On the morning before my youngest was born, my then 4-year-old and I gave each other tattoos. She picked a string of magenta butterflies she insisted fly over her heart. Mine was a single insect, deep turquoise with flexed wings on my forearm. In my mind, it was the last thing we’d do together before everything changed—before we took a leap into unknown territory.
When it comes to me and adjustment periods, you could say that I’m “easily ruffled.” I don’t like change, even when it’s almost guaranteed to be a wonderful one. So while I was happier than could be to welcome my second baby, I couldn’t help the worry spinning deep in my gut.
Here’s what I wish I had known before my second baby was born.
Emotions Will Settle
The arrival of my youngest coincided with a truly tough school year for my oldest. She spent more time in the school’s office that year than she did in her own classroom. Her friendships were fraught. In return, I was high-strung and worried, hitting the parenting books hard in an effort to calm the storm inside my big kid. She wasn’t jealous or bitter, she was just unmoored.
Where once, consumed by pregnancy fatigue, I had snuggled away the afternoon with my oldest on the couch—now there was always a tiny fragile someone between us. The only solution was leaning on time and consistency to help my oldest understand that, even with our new addition, our family was just as safe and loving as ever.
You Will Get Time With Your Big Kid Again
The day after my second baby was born, my doctor visibly winced at my appearance. Ouch, right? Pulling back the curtain to my hospital bed, she demanded to know if I had done any sleeping the night before. How could I when this beautiful little baby lay bundled up beside me? All I could do from midnight till morning was giddily gaze at her. Forget dozing.
But as flooded with happiness as I was, my heart ached for my oldest. I missed her—and I would continue to miss her—for weeks and months on end. With all the care and tending to newborn needs, there’s little opportunity to leisurely read a book with your big kid, or take to park swings together like old times.
But as flooded with happiness as I was, my heart ached for my oldest. I missed her—and I would continue to miss her—for weeks and months on end.
But little by little these moments crept back into my life. Before long, my oldest and I were hatching plans in the morning for the big date we’d have during baby’s afternoon nap. These days, I intentionally carve out time for my oldest, even if it’s a spare 20 minutes here and there.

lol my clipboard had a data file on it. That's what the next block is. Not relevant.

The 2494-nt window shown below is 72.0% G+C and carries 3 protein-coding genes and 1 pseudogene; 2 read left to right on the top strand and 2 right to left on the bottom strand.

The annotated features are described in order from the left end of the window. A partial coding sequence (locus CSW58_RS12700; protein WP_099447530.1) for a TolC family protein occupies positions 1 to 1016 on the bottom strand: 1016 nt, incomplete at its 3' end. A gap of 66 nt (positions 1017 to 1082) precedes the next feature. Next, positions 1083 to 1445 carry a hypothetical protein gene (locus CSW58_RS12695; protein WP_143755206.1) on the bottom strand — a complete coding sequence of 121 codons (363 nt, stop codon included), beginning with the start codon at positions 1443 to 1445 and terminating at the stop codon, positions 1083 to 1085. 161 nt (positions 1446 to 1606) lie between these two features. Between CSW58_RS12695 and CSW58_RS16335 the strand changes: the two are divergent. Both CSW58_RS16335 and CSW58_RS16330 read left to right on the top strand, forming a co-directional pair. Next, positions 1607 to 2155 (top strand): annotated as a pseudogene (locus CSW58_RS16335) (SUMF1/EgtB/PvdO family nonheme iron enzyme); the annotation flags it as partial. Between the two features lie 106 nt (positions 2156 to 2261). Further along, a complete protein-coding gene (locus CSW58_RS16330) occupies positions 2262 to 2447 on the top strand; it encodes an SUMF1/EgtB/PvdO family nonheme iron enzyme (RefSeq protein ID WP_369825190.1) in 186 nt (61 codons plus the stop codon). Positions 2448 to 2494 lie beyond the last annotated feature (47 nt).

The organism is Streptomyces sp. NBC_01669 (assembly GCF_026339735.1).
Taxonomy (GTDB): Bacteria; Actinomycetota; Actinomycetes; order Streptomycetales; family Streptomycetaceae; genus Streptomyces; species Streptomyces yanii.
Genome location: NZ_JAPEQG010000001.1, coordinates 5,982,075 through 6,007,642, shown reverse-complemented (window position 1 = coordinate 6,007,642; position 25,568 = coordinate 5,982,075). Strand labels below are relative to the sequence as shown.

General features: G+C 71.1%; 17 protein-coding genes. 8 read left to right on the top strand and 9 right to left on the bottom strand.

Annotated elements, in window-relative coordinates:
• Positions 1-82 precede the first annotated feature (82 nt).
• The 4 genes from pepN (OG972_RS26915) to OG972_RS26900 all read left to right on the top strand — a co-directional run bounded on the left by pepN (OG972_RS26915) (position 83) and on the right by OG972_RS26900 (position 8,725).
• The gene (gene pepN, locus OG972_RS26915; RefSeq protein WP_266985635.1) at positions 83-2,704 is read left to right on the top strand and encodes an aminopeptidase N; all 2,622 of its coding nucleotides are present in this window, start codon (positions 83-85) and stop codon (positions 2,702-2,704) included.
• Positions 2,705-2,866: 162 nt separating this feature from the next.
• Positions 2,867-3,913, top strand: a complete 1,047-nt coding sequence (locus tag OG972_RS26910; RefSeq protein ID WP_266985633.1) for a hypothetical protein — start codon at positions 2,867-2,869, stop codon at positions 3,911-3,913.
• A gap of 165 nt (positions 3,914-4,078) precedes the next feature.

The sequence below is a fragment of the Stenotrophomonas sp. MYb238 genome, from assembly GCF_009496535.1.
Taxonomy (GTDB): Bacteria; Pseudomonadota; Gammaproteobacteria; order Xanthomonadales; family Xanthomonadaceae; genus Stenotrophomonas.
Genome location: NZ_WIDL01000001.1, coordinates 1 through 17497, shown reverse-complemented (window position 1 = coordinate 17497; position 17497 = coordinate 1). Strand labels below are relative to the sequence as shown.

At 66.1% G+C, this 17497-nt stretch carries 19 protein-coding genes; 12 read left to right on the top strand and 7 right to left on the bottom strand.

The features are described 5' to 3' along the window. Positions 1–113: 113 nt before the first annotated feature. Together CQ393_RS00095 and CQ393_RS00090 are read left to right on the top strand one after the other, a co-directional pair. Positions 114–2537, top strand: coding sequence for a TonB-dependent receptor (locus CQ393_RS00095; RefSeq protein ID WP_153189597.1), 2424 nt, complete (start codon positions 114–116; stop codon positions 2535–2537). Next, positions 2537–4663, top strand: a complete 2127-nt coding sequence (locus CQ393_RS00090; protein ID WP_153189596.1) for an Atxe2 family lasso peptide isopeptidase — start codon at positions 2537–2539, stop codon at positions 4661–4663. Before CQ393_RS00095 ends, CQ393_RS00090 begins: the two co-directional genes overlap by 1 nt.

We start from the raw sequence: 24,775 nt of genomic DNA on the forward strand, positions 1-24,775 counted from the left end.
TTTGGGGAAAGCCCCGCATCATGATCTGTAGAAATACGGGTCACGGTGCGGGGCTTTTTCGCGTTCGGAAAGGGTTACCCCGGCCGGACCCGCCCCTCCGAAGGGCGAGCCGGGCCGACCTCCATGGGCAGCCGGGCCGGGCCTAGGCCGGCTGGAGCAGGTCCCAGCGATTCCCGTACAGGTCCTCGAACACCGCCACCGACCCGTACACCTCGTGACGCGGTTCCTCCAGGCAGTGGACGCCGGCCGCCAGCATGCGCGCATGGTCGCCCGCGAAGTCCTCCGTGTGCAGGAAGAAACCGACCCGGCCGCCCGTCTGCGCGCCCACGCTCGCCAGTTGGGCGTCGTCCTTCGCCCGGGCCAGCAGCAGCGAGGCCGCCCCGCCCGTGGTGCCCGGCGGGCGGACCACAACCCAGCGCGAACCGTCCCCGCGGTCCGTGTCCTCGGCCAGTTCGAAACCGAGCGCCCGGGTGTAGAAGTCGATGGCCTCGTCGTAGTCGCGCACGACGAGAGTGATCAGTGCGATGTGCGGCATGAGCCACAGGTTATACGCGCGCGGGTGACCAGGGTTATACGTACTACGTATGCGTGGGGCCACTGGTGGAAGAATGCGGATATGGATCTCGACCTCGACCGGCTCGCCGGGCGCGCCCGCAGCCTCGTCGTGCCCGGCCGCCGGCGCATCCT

Each Baby Is Different
My entry into parenthood was not an easy one. My firstborn, while brilliant and beautiful, was nearly impossible to soothe—if not for my trusty hairdryer. One blast from across the room and my daughter would settle in silently and drift off to sleep. Once, I discovered my husband had been spending his late-night soothing sessions strapping our baby to his chest and practicing lunges down our dark hallway. Everything we did was elaborate.
So, when my second baby was born, I braced myself for round two. If we were going to survive another round of colic, at least this time I would be prepared. Except, Baby #2 was nothing like Baby #1 and was content to wile away a day, blinking silently from her bassinet. Her troublesome period, I’d later discover, would hit at two, when she perfected a glass-shattering scream she’d practice recreationally.
Their Bond Is Strong
When the little one was born, my big kid was desperate to play. Except, newborns don’t play. Newborns don’t do much of anything. Learning that lesson was a profound disappointment and my oldest spent a lot of time lamenting what a boring baby we’d brought home.
Fast forward two years and my girls are the best of friends, something I had my doubts about in the beginning. Despite their age difference, they engage in super-involved pretend play. They are always cozied up with a shared book in their laps, and they often send one another into fits of hiccup-laced giggles.
My oldest spent a lot of time lamenting what a boring baby we’d brought home.
Of course, they argue and fight, and once in a while someone gets walloped over the head. But by and large that tiny newborn who didn’t do a thing at all grew into someone my oldest genuinely loves to be around.
It Doesn’t Get Easier
Balancing the needs of two children isn’t easy, especially when it’s so new. In the early days, I was often frazzled and annoyed, struggling to meet the demand of one kid while the other one lost her cool. Now, two years in I can say with confidence that this, in fact, never ends. There are days when I feel as if I’m being shredded in two, pulled in opposite directions by opposing needs. But while this stressful situation never seems to improve, I feel more confident in dealing with it. I can offer a soothing response to one kid, while actively dealing with the other. As with all aspects of motherhood, you find your way.